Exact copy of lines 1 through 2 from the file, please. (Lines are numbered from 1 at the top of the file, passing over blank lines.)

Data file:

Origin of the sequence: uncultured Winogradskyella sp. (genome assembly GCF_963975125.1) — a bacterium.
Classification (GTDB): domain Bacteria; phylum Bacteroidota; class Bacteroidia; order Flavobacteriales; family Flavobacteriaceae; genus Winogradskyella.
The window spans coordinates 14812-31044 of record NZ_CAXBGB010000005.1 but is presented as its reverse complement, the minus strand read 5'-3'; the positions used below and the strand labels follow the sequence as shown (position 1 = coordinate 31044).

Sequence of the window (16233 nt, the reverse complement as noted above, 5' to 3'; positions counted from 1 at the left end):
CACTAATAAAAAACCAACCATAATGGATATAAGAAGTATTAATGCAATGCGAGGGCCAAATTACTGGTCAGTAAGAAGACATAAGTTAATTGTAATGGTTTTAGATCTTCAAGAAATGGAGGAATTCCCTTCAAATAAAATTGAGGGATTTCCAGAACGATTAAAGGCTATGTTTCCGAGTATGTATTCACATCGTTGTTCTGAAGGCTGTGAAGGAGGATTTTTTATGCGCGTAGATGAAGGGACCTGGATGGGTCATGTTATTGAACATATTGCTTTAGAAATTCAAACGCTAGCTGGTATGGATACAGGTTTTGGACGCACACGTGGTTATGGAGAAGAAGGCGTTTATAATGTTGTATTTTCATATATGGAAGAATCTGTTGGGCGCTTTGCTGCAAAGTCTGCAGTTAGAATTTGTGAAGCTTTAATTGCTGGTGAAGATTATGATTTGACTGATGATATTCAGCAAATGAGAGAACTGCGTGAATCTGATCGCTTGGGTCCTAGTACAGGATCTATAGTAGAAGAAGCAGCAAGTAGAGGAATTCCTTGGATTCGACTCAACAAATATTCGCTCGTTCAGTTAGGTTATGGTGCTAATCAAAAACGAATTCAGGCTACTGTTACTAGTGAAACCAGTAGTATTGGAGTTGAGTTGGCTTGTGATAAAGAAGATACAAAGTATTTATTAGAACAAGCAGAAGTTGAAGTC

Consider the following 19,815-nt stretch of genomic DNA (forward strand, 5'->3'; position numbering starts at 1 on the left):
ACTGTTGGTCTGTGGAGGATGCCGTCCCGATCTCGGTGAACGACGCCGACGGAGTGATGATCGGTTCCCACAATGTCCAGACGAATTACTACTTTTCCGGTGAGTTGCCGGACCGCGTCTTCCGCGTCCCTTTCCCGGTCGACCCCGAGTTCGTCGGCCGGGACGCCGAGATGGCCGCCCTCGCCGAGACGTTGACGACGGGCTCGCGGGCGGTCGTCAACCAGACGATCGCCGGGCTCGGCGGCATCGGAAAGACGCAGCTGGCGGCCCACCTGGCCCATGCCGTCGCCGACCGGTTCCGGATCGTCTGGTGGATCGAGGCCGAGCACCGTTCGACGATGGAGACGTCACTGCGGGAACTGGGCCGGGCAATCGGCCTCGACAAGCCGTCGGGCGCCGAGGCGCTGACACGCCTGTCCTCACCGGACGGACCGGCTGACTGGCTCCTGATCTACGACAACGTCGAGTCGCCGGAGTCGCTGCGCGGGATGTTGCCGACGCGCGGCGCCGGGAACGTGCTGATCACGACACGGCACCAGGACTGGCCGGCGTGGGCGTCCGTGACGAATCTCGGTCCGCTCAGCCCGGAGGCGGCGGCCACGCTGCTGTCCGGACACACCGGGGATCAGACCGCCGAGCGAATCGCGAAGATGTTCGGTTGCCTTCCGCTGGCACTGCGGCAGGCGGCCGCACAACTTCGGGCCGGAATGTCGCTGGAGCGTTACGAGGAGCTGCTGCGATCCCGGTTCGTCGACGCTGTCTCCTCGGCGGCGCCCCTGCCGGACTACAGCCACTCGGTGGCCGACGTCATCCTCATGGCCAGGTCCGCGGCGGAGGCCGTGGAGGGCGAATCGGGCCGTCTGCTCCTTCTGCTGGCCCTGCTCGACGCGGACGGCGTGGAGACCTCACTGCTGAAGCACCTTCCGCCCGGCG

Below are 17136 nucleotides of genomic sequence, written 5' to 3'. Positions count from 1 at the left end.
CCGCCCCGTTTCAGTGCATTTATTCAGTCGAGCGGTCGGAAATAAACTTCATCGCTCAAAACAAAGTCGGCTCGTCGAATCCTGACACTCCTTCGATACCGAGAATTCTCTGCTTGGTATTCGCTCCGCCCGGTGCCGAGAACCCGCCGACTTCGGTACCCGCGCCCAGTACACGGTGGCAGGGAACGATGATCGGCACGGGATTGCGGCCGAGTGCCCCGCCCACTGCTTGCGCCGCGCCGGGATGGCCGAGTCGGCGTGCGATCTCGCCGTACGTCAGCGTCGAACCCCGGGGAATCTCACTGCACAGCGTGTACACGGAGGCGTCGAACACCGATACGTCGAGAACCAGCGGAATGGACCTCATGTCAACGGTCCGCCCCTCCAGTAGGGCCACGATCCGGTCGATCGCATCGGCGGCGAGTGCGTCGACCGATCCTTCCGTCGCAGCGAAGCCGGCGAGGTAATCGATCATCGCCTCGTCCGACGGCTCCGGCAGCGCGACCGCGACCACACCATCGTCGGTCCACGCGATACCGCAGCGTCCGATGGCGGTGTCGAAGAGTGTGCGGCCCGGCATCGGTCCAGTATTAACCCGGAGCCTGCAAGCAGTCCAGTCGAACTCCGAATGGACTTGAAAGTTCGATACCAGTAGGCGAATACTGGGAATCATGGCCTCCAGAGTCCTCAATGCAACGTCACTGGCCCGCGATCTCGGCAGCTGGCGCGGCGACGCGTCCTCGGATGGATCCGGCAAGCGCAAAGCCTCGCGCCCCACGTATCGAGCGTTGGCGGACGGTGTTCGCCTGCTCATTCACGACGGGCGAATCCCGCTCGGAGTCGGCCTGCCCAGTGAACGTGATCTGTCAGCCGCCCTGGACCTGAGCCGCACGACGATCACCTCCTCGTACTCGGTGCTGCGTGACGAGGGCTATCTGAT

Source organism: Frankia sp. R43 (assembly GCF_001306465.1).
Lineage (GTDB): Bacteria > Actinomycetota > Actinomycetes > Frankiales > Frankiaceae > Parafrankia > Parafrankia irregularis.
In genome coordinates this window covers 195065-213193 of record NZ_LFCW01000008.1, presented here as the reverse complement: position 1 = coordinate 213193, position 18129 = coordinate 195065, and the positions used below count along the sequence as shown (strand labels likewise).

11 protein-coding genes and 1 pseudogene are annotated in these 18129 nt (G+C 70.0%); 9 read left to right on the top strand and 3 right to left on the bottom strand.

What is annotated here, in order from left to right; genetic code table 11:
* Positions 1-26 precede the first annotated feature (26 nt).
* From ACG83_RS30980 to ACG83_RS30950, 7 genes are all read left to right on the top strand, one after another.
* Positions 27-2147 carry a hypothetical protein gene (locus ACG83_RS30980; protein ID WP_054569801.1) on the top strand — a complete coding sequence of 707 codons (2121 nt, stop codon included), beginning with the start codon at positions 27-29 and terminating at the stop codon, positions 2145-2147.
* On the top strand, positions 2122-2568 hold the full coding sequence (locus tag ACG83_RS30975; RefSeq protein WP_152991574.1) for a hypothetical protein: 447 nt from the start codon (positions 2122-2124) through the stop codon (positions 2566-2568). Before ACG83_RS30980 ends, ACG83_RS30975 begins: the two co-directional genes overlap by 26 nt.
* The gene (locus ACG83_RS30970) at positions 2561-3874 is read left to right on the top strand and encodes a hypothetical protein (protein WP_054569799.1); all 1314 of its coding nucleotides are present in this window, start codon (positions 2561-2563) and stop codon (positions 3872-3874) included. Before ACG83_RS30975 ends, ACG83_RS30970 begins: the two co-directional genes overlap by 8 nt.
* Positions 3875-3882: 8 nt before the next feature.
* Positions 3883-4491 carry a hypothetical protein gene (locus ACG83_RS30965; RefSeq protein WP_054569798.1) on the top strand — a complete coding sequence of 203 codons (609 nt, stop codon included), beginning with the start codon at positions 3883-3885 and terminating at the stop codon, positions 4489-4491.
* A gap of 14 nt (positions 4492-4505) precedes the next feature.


Origin of the sequence: uncultured Winogradskyella sp. (genome assembly GCF_963975125.1) — a bacterium.
Classification (GTDB): domain Bacteria; phylum Bacteroidota; class Bacteroidia; order Flavobacteriales; family Flavobacteriaceae; genus Winogradskyella.